As a new day begins I mentally prepare myself for another practice session. Some musicians love to practice, but if we were all being honest I think most of us would admit there are days (ok, weeks) we wish we didn’t have to practice at all. Why? Well it’s hard. It takes considerable emotional and mental energy. Assuming that most musicians don’t have the luxury to practice all day, there’s the trick of balancing practice with other work, such as teaching other people how to practice (which can be equally draining!) But aside from music work, there are all the little things we all have to do to make life happen, like cleaning dishes, walking the dog, and paying bills.
I’ve given much thought to the ‘little things’ recently. On the one hand, they can be bothersome because they are never “done” the way my final paper in Philosophy 101 was “done". There will always be more practicing to do, more dishes to clean, and more bills to pay. On the other hand, it’s the little things that can give meaning and purpose to life: even the most menial tasks needs to get done. Or I suppose one could always just not do it and live the consequences. But I think we can all agree that when we accomplish little tasks - whether for ourself, or for a roommate, spouse, or child - the accomplishment infuses our life with a purpose, dignity and beauty (and their’s too!)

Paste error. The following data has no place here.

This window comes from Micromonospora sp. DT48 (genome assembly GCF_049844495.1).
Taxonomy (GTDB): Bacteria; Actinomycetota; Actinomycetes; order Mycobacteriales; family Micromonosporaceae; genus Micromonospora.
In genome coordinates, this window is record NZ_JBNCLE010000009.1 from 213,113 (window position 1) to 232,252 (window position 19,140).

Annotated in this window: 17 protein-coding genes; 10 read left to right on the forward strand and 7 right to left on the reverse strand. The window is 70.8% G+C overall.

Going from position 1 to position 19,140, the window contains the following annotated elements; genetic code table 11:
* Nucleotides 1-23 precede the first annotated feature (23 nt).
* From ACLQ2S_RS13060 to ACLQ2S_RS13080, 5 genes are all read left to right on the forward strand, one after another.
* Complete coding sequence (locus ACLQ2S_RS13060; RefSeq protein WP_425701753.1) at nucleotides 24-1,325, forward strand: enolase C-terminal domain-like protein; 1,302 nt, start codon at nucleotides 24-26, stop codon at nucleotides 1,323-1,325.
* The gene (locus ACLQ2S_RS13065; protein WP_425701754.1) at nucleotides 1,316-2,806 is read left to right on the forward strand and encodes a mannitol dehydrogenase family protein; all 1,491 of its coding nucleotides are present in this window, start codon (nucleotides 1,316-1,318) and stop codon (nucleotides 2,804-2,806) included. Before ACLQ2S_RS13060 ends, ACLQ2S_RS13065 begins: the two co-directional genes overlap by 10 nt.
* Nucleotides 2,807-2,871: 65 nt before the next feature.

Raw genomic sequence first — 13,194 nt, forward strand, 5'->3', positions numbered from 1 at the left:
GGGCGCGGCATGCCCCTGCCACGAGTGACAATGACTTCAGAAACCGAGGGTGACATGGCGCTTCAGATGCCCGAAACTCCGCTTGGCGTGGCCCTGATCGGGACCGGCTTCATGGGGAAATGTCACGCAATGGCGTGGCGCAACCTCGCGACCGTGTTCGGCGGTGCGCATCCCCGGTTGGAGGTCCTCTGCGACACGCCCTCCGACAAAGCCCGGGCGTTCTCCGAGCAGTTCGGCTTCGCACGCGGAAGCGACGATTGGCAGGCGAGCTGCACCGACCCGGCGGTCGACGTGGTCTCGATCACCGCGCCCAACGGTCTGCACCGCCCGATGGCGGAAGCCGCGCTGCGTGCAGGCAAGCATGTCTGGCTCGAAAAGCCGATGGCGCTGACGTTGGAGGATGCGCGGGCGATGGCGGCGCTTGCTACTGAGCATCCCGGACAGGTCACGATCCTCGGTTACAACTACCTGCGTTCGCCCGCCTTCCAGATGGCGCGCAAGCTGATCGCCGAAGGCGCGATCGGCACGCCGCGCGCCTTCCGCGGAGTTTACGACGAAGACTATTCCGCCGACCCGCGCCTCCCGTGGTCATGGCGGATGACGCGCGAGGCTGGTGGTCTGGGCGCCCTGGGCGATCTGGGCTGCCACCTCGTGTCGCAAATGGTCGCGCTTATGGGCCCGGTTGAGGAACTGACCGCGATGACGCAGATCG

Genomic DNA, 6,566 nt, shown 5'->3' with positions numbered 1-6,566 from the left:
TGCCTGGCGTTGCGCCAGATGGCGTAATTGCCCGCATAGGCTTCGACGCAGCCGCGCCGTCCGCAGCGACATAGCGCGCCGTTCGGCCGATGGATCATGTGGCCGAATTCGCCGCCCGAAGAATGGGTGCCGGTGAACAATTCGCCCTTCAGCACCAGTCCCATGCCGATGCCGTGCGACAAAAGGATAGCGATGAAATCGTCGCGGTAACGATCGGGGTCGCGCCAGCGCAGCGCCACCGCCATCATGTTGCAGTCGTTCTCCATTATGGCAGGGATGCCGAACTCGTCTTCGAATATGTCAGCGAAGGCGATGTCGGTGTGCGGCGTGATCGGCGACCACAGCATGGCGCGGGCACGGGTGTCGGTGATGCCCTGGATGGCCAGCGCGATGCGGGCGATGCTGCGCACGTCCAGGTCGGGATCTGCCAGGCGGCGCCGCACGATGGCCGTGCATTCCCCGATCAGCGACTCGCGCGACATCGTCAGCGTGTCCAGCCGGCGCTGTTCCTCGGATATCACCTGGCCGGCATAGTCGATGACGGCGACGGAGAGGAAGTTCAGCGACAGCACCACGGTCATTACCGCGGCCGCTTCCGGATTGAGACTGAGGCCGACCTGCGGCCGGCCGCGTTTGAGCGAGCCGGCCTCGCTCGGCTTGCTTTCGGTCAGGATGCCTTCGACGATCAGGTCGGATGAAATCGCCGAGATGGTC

So what is the ‘pile of dishes’ or the ‘Bach E minor Partita’ on your agenda today that you do not feel inspired to do, and what will happen if that little thing is neglected? Perhaps nothing obvious. I know now from past experience that when I avoid practicing, I end up losing out on a great way to experience being human: knowing the dignity of good work I’ve been called to do.
So instead of grudging the practice and the pile of dishes, I am going to be thankful for this work - however menial or never-ending the task may seem - remembering that it gives my life purpose and dignity.